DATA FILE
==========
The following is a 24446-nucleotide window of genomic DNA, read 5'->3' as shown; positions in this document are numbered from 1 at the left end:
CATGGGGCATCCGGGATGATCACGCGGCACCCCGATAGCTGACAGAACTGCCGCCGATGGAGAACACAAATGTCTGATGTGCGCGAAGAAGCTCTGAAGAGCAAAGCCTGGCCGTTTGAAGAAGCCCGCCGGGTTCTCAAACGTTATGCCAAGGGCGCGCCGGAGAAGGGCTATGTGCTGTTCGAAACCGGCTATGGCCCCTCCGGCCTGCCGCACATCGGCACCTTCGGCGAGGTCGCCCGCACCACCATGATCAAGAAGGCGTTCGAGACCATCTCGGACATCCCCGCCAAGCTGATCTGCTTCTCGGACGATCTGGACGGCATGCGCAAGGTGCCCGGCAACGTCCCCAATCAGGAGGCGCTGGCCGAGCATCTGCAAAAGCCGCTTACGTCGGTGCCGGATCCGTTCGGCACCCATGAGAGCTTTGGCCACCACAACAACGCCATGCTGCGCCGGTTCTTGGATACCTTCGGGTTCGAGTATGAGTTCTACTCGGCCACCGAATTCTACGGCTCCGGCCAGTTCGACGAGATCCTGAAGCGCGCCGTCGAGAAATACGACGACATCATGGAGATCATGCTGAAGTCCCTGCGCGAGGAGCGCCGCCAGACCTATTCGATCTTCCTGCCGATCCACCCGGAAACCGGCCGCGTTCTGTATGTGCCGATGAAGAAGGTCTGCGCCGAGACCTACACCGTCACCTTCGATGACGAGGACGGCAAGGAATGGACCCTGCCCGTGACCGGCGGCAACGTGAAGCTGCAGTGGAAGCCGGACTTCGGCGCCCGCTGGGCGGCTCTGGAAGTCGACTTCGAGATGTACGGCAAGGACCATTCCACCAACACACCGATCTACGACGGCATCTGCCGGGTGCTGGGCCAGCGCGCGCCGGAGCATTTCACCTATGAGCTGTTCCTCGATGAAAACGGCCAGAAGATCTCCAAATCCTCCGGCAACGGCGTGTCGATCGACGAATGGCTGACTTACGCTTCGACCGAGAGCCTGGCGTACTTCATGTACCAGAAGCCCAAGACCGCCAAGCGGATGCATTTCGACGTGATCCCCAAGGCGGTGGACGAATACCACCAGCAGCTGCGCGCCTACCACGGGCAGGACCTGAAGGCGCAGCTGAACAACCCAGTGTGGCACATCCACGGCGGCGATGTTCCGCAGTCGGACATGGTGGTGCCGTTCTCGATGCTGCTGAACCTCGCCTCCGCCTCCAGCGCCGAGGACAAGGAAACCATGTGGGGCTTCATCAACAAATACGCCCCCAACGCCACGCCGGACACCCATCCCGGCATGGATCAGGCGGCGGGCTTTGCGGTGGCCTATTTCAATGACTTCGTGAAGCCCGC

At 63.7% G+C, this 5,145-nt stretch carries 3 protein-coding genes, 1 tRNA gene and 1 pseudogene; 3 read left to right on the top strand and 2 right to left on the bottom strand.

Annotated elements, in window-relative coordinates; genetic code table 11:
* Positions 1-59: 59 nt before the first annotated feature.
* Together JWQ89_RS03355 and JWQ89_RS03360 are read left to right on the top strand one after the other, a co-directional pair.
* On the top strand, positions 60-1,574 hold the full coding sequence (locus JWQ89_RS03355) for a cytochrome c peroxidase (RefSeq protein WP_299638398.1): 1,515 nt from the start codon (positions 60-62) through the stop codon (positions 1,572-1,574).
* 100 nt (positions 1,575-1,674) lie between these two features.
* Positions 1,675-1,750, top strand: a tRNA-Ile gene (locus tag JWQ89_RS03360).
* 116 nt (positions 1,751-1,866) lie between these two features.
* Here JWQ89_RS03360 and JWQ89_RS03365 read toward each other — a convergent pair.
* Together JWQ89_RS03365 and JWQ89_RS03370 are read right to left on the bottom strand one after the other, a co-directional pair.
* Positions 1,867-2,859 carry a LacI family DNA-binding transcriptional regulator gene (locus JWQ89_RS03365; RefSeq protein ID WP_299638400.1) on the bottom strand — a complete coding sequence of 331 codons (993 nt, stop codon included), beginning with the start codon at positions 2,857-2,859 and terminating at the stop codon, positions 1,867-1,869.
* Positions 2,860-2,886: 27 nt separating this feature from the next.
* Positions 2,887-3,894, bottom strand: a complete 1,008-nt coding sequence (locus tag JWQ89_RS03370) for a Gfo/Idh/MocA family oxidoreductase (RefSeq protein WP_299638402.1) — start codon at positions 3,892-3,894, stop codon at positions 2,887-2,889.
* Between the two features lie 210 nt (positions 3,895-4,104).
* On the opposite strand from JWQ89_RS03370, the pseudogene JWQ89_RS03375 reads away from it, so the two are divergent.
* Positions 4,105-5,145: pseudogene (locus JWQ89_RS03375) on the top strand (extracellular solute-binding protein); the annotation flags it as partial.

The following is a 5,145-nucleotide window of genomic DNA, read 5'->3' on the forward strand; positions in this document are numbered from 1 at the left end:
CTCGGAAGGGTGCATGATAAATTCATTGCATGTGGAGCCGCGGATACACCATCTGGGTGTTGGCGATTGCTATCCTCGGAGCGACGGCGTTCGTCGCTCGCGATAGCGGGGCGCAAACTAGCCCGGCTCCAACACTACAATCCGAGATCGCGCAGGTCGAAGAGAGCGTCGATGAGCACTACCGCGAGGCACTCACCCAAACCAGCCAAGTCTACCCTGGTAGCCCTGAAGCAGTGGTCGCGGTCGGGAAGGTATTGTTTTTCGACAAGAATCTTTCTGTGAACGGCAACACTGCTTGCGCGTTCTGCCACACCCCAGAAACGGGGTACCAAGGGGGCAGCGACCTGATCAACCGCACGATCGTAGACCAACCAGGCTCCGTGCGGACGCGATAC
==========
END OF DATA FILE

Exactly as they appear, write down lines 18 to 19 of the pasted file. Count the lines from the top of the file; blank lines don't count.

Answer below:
* Positions 4,105-5,145: pseudogene (locus JWQ89_RS03375) on the top strand (extracellular solute-binding protein); the annotation flags it as partial.

The following is a 5,145-nucleotide window of genomic DNA, read 5'->3' on the forward strand; positions in this document are numbered from 1 at the left end: